I went from elation to just step or two below elation. A wee but miffed I had missed I had two things going for me. First and foremost it was a clean miss. Second was I able to get out on a bow hunt during the rifle season, I get my first deer with in range with Kabekona in hand and, on top it all off, I loosed an arrow at a deer. I should not have missed, it was a chip shot I can make every time, well obviously not every time. Nonetheless it is what is. I had a ear to ear smile on my face, even while I was shaking like crazy.

Turns out at about the same time I was watching my arrow arch over the back of Target,; Yoop shot a nice doe from the shack. Due to operational errors she was not able to find her until the next morning. Fortunately no predators got to her before my predator wife did.

So we ended our 2009 Thanksgiving UP Deer hunt on an up note. Yoop made the comment she is glad I was the one who missed, cause if she had missed and Kabekona and I had connected she would never have heard the end of it. But she was wrong.. she would hear the end of it, once I fell asleep... the end for at least a few hours...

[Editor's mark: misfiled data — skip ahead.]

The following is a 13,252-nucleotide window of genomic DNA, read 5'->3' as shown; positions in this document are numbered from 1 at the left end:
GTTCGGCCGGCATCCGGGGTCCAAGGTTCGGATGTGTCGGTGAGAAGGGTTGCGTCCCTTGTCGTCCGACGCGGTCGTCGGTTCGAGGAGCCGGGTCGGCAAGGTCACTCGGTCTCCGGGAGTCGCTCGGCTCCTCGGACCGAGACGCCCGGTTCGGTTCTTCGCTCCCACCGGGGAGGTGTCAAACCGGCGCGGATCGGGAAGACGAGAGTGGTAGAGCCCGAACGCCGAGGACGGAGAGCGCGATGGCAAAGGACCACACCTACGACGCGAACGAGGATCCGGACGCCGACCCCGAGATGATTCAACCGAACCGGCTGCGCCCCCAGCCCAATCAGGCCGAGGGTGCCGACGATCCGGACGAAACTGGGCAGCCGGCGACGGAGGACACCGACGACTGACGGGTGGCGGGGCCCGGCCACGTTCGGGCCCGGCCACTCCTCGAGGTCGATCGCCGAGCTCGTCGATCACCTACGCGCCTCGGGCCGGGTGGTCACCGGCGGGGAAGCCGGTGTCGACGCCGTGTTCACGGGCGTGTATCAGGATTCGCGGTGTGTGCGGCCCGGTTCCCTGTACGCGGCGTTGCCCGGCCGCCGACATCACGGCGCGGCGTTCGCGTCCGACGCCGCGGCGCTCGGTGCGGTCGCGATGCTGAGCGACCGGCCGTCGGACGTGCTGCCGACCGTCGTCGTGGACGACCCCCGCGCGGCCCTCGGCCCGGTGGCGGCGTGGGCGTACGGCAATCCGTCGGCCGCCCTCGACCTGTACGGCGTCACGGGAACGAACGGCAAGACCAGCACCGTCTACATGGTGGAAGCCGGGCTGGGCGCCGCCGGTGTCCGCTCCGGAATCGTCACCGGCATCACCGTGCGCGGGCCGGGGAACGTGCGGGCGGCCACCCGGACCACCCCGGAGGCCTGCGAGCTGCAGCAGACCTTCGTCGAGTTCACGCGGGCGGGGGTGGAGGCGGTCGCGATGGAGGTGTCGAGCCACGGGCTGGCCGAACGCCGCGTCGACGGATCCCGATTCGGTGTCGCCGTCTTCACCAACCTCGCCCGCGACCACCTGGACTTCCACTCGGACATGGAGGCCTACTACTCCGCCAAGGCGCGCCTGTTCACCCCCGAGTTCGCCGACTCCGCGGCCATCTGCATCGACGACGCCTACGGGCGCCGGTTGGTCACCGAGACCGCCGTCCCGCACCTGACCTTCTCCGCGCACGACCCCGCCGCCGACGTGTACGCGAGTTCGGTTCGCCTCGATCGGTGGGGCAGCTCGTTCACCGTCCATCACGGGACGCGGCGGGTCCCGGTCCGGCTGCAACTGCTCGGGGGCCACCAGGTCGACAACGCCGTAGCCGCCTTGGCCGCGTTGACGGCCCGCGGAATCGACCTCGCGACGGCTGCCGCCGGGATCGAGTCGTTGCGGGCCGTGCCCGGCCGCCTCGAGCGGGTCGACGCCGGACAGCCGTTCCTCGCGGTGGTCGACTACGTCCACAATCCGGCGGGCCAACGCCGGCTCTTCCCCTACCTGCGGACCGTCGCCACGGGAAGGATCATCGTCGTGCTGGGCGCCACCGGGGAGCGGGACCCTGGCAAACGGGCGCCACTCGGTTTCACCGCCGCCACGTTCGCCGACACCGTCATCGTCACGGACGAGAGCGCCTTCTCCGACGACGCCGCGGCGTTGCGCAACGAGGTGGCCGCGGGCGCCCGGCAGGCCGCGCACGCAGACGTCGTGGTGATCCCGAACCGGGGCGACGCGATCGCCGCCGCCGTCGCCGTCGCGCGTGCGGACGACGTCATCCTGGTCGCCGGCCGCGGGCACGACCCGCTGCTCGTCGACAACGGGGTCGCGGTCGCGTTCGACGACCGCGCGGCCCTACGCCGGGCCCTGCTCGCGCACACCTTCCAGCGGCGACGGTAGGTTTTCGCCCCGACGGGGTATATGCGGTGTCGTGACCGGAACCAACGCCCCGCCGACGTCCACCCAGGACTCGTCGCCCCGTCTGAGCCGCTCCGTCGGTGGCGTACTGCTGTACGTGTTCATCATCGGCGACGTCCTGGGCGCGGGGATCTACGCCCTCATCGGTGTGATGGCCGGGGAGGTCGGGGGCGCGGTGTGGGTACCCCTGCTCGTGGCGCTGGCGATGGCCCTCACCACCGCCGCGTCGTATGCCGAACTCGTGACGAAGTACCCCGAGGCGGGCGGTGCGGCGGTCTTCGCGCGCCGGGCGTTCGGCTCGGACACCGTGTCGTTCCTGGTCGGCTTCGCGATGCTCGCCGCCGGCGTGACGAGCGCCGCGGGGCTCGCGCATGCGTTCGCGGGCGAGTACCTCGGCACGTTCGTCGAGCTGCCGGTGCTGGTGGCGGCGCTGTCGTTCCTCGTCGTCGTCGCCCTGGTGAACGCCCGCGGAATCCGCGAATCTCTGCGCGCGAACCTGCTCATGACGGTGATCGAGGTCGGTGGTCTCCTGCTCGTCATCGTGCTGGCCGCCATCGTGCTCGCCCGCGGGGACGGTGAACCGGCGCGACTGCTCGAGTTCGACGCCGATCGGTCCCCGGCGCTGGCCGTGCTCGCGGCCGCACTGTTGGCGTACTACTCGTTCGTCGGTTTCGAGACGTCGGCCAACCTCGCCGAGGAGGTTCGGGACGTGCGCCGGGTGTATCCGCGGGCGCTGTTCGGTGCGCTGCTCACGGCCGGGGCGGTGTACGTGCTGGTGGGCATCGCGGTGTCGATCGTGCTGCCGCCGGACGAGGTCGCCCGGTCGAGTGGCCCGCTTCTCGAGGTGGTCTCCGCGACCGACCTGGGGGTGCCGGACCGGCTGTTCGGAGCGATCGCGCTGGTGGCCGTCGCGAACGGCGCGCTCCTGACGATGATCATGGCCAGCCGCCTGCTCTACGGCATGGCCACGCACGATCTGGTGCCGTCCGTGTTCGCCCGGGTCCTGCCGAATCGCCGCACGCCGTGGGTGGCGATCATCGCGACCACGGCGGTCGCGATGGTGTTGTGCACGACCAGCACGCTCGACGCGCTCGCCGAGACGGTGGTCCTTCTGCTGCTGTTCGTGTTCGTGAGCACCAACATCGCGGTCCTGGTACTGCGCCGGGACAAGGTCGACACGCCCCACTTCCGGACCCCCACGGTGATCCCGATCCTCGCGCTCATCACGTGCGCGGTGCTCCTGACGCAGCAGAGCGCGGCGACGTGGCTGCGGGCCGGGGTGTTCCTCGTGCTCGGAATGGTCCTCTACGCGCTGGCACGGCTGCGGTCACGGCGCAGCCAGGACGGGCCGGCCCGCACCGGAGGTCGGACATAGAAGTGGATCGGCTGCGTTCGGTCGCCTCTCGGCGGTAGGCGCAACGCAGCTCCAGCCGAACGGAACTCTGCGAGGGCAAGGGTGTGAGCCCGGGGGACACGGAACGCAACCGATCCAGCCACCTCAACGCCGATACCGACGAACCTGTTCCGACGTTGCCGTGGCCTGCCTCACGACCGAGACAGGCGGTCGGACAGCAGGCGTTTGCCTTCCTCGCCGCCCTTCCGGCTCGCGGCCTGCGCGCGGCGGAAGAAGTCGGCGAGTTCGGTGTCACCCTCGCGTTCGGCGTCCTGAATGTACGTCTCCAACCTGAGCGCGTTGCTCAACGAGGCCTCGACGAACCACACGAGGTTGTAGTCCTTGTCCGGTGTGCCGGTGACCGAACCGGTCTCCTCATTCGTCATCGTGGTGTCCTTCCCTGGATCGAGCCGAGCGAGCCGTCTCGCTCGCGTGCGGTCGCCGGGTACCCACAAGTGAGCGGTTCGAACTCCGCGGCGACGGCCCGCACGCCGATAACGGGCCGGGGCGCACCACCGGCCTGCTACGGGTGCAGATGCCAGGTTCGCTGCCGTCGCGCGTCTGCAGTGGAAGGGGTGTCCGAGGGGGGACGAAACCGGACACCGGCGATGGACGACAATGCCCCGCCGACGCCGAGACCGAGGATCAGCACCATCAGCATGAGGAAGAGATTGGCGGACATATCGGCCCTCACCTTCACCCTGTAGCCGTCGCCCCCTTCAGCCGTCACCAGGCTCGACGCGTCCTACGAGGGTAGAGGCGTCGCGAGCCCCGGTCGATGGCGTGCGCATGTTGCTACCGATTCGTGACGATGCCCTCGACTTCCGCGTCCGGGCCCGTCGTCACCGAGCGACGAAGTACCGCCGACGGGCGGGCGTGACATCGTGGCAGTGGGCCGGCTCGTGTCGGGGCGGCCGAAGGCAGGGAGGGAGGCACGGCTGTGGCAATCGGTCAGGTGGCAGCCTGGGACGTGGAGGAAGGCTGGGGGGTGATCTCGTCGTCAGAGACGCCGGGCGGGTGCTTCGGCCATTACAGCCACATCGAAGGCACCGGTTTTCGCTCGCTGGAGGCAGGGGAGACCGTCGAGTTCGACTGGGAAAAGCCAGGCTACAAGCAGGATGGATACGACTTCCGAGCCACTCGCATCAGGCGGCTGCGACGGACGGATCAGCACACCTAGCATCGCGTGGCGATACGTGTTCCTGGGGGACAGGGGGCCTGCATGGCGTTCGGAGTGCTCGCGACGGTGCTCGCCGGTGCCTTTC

What? Huh? Oh your wondering what happened to Murph? Well turns out he was able to find his way back to Loggers from the deep woods. I don't think he was very happy though. He stayed quiet until about half way through the 400+ mile drive home. Then he decided it would be funny to cause the Yoopmoblie to spew a bunch of coolant at one of our rest stops. Not sure how he did it, but it was enough to cause me a panic headache the last 200 miles, even though it didn't do it again.

Is there anyone who is willing to take him? Like Monkey always asks... pretty please... with a cherry on top and a peach on top of the cherry!!!

1 comment: